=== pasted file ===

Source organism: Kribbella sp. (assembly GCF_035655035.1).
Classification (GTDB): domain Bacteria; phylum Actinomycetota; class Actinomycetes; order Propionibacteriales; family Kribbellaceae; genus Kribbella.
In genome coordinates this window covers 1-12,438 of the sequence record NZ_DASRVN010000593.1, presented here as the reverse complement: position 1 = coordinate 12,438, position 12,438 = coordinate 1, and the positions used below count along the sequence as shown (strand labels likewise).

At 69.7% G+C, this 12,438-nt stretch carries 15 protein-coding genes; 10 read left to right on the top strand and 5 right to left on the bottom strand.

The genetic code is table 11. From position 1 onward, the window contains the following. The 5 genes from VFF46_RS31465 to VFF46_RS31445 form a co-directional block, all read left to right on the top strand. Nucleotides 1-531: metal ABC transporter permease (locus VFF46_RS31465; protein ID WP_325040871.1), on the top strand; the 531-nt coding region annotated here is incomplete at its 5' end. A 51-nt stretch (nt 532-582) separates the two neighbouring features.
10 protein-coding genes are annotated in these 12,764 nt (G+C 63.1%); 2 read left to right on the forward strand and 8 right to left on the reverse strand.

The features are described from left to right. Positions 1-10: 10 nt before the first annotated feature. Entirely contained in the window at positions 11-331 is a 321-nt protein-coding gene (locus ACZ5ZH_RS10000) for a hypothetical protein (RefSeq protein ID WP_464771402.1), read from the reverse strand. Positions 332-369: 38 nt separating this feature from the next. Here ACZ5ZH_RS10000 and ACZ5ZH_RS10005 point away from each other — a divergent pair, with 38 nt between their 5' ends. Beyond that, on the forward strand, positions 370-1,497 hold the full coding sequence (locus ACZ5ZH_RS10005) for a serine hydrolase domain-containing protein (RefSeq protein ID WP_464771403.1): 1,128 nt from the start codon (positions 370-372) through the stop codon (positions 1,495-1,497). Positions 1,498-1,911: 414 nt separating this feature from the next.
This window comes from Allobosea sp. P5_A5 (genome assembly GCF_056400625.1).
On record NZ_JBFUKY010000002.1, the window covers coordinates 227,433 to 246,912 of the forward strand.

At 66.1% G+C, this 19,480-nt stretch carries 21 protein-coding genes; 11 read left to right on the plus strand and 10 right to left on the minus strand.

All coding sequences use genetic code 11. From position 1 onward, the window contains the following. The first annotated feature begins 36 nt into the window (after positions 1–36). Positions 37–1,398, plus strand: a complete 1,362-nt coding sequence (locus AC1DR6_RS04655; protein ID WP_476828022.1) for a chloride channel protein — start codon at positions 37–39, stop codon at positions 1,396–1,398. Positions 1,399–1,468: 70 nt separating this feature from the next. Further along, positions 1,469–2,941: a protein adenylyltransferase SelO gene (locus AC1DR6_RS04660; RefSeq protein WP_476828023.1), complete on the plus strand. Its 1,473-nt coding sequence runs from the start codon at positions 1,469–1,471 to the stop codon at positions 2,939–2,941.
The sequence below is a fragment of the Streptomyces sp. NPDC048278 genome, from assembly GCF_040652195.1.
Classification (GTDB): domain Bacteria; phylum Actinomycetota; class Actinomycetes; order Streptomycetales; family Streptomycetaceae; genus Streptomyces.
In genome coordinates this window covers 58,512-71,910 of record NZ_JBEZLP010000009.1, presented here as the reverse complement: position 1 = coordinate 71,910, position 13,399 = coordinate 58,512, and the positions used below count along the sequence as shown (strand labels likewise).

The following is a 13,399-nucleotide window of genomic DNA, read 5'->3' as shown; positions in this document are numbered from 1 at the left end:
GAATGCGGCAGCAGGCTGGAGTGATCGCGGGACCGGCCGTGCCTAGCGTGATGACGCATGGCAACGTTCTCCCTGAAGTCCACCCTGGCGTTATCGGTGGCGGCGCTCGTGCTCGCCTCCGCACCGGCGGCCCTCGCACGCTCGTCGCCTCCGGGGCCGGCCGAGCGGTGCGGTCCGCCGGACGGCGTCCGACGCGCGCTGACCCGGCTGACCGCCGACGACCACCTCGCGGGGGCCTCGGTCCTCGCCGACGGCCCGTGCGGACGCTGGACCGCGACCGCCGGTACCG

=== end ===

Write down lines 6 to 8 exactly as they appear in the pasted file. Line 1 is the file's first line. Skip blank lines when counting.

10 protein-coding genes are annotated in these 12,764 nt (G+C 63.1%); 2 read left to right on the forward strand and 8 right to left on the reverse strand.

The features are described from left to right. Positions 1-10: 10 nt before the first annotated feature. Entirely contained in the window at positions 11-331 is a 321-nt protein-coding gene (locus ACZ5ZH_RS10000) for a hypothetical protein (RefSeq protein ID WP_464771402.1), read from the reverse strand. Positions 332-369: 38 nt separating this feature from the next. Here ACZ5ZH_RS10000 and ACZ5ZH_RS10005 point away from each other — a divergent pair, with 38 nt between their 5' ends. Beyond that, on the forward strand, positions 370-1,497 hold the full coding sequence (locus ACZ5ZH_RS10005) for a serine hydrolase domain-containing protein (RefSeq protein ID WP_464771403.1): 1,128 nt from the start codon (positions 370-372) through the stop codon (positions 1,495-1,497). Positions 1,498-1,911: 414 nt separating this feature from the next.
This window comes from Allobosea sp. P5_A5 (genome assembly GCF_056400625.1).